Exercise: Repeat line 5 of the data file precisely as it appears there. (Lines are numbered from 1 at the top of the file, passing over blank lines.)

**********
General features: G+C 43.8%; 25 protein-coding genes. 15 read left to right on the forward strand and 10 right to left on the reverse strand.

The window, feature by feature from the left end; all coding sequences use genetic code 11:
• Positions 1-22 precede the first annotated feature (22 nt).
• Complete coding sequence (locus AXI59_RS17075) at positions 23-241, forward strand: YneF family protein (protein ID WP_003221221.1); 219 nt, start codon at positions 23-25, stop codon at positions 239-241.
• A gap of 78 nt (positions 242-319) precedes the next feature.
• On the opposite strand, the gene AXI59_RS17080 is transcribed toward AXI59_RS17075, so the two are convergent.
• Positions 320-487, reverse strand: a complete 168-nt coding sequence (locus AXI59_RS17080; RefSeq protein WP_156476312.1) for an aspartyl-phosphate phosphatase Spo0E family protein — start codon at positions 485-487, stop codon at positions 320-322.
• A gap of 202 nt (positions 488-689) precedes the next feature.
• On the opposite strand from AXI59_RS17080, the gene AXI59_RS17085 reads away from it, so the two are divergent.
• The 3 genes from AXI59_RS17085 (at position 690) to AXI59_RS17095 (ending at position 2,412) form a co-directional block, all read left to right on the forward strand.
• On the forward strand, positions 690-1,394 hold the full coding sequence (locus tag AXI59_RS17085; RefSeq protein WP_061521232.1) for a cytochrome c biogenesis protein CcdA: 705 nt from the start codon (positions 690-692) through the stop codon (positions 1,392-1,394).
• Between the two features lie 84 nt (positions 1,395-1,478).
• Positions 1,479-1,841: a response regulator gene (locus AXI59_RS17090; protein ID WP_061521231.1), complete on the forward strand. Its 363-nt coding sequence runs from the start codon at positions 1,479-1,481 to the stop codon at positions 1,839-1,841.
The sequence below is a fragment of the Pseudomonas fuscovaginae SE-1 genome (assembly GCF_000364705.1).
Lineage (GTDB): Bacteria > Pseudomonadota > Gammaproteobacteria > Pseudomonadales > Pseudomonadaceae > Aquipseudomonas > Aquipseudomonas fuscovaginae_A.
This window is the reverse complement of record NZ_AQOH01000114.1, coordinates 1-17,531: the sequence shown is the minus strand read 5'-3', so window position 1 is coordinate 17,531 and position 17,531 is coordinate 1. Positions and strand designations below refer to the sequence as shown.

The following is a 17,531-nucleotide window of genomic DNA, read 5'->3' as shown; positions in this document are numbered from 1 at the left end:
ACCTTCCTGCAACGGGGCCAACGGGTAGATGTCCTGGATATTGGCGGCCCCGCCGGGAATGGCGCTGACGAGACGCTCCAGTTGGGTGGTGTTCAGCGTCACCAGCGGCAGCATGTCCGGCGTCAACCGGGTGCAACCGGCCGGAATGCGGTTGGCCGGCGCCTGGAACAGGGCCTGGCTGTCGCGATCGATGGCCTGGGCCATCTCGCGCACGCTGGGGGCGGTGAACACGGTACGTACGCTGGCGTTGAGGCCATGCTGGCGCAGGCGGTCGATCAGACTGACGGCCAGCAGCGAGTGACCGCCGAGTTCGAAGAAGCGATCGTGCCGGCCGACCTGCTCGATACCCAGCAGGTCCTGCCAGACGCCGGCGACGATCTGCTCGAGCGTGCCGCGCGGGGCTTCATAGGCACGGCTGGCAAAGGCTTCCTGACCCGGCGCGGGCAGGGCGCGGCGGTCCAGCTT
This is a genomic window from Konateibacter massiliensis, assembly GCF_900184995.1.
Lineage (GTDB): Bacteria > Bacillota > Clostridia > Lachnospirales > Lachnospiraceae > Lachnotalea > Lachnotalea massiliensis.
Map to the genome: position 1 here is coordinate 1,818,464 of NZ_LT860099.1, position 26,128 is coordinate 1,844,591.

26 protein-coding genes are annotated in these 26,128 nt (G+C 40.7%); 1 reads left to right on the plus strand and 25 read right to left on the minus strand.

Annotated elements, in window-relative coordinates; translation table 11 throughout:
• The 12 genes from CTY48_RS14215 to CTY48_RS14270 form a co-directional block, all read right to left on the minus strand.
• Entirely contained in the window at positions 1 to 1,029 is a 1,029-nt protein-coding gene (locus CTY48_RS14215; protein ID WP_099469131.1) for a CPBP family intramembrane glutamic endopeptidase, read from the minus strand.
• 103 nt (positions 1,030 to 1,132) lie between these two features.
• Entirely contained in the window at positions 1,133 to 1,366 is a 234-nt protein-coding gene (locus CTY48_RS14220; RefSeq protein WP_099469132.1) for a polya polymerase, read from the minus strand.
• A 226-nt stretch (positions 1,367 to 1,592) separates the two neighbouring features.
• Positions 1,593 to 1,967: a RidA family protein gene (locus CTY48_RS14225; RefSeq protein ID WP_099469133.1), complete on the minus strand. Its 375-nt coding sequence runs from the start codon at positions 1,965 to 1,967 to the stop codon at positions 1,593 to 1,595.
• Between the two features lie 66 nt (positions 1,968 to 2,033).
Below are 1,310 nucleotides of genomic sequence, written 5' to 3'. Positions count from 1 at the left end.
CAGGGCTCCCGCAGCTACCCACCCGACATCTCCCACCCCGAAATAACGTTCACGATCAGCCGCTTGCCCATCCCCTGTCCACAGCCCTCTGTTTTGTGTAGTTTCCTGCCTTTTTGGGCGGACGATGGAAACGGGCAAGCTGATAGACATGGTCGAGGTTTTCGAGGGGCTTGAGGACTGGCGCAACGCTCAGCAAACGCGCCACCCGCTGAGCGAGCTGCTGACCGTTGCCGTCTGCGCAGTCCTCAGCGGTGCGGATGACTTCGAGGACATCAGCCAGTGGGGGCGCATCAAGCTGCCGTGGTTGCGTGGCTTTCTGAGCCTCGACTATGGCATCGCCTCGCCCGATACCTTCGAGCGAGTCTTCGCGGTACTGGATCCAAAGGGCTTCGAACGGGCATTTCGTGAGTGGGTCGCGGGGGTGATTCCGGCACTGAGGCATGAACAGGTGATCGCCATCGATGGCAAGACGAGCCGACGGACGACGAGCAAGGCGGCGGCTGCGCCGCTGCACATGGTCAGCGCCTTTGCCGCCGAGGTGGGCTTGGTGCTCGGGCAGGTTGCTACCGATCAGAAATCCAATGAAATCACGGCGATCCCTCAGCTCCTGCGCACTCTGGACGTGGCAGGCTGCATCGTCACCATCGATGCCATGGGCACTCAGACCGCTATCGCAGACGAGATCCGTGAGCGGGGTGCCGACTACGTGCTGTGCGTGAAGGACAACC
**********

• A gap of 78 nt (positions 242-319) precedes the next feature.